Review: Scion iQ

This fall, Toyota’s Scion division will be rolling out its latest ride, the iQ, into dealer showrooms on the West coast.

With the small, extremely fuel efficient and feature-laden iQ, Scion is aiming for the same sweet spot as other undersized city cars — the Smart ForTwo, Mini Cooper and Fiat 500 — but it’s doing so with a much more affordable, and, it hopes, hipper package.

With a starting list price at a little under $16,000, the iQ continues Scion’s reputation for making inexpensive, funky-looking cars for young urbanites.

This blunt little box seems like a knock off of the two-seater Smart ForTwo, but it’s actually a four-seater. Cleverly dubbing the car a “3+1 seater,” Scion has massaged the overall design so the front passenger seat can be slid very far forward, allowing an adult to occupy the back seat immediately behind it without sacrificing leg room for either passenger (though the seat behind the driver is still a very tight squeeze). Scion bought the extra room by relocating things that normally occupy the area in and around the front seat passenger to other parts of the car. The glove box has been moved under the seat, and the heater/air conditioner unit has been miniaturized and moved to the center console. The airbag and dash remain the same.

And speaking of airbags, the iQ features eleven of them — a record for any car, and a feat made all the more impressive considering the iQ’s minuscule size. There are separate airbags for the head and knees of both the driver and the front passenger, side-curtain airbags, seat-cushion airbags, and even an airbag for rear window, which is a first.

Just how small is the Scion iQ? A tenth of an inch over ten feet long. That’s a little more than a foot longer than a ForTwo, and a full 20 inches shorter than a Fiat 500. It definitely makes the Mini look anything but. The iQ also tips the scales at a flyweight 2,127 pounds, or about as much as a first-gen Miata.

Speaking of Miatas, although the upcoming iQ is not sports car, nor does it possess handling that would make Colin Chapman smile, it does have an amazingly small turning radius. The front wheels can be spun to nearly 45 degrees, giving the iQ a turning radius of an astonishingly low 13 feet, or about the length of a Miata. Ergo, maneuvering this little guy through inner-city traffic and hanging a quick U-turn to snag that last parking spot is a snap.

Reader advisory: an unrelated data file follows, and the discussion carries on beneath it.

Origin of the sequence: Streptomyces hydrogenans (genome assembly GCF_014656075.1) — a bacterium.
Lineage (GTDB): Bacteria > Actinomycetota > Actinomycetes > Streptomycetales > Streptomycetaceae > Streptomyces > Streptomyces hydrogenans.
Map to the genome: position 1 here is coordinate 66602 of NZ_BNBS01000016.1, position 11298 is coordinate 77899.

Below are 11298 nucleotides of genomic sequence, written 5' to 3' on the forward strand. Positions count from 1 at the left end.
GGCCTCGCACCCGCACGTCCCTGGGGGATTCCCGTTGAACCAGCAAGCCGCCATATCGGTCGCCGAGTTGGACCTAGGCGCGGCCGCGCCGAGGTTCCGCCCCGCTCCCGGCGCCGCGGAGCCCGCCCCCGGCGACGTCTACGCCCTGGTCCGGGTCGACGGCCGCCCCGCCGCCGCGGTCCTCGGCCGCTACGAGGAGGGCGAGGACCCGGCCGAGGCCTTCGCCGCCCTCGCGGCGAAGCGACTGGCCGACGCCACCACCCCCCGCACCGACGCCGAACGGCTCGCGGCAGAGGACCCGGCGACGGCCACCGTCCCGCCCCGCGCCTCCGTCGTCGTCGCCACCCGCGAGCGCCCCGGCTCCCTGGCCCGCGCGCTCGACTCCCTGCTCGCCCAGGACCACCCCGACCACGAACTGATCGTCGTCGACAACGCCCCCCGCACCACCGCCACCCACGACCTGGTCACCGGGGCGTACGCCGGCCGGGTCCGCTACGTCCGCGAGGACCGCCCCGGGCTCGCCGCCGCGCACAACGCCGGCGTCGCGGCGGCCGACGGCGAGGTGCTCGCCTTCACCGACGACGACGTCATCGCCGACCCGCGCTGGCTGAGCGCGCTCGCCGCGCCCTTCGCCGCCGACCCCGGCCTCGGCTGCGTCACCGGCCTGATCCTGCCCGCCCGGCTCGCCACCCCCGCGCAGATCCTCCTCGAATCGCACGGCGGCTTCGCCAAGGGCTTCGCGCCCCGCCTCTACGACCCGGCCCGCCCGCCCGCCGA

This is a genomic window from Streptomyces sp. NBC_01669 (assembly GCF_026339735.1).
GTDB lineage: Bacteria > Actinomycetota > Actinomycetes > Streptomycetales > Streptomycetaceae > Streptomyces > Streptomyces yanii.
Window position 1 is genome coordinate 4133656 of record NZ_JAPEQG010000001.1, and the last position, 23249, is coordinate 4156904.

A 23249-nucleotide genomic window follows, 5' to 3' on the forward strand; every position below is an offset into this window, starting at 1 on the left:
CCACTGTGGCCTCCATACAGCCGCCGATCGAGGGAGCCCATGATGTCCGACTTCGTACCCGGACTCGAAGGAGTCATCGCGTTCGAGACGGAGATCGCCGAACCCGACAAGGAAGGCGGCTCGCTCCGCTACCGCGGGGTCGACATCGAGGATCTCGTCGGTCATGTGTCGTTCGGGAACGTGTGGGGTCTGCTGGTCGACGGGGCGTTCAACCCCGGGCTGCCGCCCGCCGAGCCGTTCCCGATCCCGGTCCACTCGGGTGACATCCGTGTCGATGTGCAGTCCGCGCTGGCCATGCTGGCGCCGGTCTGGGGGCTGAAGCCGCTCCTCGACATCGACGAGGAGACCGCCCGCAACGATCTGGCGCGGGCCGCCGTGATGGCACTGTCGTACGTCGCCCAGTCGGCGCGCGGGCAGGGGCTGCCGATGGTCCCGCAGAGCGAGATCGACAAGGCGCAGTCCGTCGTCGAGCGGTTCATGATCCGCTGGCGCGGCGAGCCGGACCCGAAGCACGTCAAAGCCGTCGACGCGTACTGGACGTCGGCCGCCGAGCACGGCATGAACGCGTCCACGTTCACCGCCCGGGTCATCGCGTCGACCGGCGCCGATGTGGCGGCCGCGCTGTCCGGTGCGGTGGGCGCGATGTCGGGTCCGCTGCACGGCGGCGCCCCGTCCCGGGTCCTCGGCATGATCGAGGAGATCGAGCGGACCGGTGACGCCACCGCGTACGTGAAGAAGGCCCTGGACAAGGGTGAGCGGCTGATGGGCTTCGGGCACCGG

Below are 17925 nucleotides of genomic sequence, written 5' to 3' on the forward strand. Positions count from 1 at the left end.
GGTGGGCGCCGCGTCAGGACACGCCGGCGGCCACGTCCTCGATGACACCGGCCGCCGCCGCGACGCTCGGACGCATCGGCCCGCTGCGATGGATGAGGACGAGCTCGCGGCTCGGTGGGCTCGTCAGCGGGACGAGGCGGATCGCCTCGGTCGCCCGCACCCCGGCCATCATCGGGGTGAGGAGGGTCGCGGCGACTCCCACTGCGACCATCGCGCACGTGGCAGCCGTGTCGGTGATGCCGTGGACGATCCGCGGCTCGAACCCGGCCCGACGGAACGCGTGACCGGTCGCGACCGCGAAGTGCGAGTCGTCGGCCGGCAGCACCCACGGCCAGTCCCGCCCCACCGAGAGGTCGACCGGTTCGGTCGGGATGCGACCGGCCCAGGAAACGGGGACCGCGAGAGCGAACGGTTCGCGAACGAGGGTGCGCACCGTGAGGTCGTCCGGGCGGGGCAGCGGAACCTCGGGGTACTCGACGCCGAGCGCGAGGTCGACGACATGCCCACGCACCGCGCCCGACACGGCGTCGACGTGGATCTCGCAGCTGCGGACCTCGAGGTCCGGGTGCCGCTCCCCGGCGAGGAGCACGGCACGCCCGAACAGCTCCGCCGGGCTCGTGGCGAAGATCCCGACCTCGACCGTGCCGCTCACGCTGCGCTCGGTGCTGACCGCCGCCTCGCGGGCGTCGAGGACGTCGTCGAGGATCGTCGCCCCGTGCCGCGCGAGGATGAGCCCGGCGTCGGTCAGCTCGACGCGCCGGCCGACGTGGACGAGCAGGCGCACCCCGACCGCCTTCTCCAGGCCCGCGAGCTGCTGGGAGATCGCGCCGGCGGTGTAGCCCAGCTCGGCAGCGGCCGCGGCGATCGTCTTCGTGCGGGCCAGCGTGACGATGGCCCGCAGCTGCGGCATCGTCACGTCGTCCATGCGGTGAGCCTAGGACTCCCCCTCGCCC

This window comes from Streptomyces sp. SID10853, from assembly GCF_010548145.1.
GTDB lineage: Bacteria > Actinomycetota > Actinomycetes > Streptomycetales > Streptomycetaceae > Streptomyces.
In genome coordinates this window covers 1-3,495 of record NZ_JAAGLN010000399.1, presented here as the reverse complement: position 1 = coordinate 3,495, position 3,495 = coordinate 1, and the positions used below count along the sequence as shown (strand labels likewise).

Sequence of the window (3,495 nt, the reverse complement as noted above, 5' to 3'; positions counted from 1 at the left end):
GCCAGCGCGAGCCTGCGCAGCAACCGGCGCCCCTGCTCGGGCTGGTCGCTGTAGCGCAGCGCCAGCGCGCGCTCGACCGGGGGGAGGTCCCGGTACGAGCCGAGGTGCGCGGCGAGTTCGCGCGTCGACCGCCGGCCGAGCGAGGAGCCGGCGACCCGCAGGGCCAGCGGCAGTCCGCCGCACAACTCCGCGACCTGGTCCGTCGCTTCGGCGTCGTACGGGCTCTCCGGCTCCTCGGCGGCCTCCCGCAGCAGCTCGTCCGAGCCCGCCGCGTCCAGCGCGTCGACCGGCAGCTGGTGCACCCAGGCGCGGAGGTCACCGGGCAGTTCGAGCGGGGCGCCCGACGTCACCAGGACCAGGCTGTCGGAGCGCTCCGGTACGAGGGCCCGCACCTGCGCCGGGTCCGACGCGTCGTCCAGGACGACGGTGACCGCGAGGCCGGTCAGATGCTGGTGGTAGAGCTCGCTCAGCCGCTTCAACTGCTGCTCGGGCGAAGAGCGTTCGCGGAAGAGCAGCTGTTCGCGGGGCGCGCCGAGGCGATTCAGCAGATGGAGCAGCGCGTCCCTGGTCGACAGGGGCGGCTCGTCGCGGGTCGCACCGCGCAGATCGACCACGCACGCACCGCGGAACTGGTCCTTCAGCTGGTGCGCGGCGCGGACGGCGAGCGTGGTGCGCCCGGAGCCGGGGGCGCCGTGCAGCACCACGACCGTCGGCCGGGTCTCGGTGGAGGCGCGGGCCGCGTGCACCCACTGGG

The iQ is motivated by a 1.3 liter inline four. Nothing fancy, no turbos or superchargers. And no, there won’t be a hybrid version — lord knows where they’d put the batteries and other hybrid gear. To keep the length down, Toyota did some rather ingenious things like push the wheels and suspension bits way, way out to the corners of the car, much like Mini and Fiat have done. The 8.5 gallon gas tank has also been relocated so it resides under the drivers seat. Yes, that gave me a rather disconcerting feeling when I was tooling around Seattle in the iQ, but I eventually got past it.

With that little size and weight, and that small of an engine, the mileage numbers are very, very impressive for a non-hybrid car. Scion’s iQ returns 36 MPG city, 37 MPG highway and a combined figure of 37 MPG. These numbers make the little iQ the current record-holder when it comes to combined figures for internal combustion engine cars. Toyota is holding off on trumpeting that last fact until the EPA confirms it, though.

The iQ’s four-cylinder engine produces 94 horsepower and 89 pound-feet of torque. No, you won’t be walking away with any drag trophies from the local strip with this thing, but that’s more than enough juice to get you out of your own way when driving around town. Also making city driving easier is the iQ’s Continuously Variable Transmission (CVT), and the iQ is rated an Ultra Low Emission Vehicle (ULEV-II), which is nice.

The tech and gadgetry extends to the interior appointments, where the top of the center console houses the Scion Drive Monitor. It’s a small screen that displays information like outside temperature, average MPG, and an ECO-drive indicator that helps the driver maximize the iQ’s fuel efficiency.

Hipsters need music, so the iQ comes standard with a 160-watt, four-speaker Pioneer audio system with an AM/FM radio, CD player, a USB port, HD radio and a built-in hands-free phone connection with streaming audio capability. The audio system also features an organic electroluminescent (OEL) screen, and an RCA output for hooking up an aftermarket subwoofer.

There’s an optional “premium” audio system that has the same features as the standard unit, but ups the output to 200 watts and includes extras like a 5.8-inch LCD touch-screen display that allows iTunes tagging, Pandora radio (connected through your iPhone), and six RCA outputs to add external amplifiers. Plunk down even more cash and upgrade to the top-tier Scion Navigation package. You get all the goodies in the 200-watt audio system, plus a navigation system and DVD player — all accessible through a seven-inch touch-screen LCD display.

All in all, it’s a great city car, and it should hit a bulls-eye on price, performance and interior features with a certain demographic.

Photos courtesy of Toyota Motor Corporation

See Also:

  • Scion FR-S Concept Is So Hot, We Can Taste It
  • Toyota iQ Gets a Scion Badge And Aston Martin Grille
  • Fiat Has Big Hopes for its Tiny Car
  • Tiny Smart Car Is Safe as a Puppy, and About as Fast
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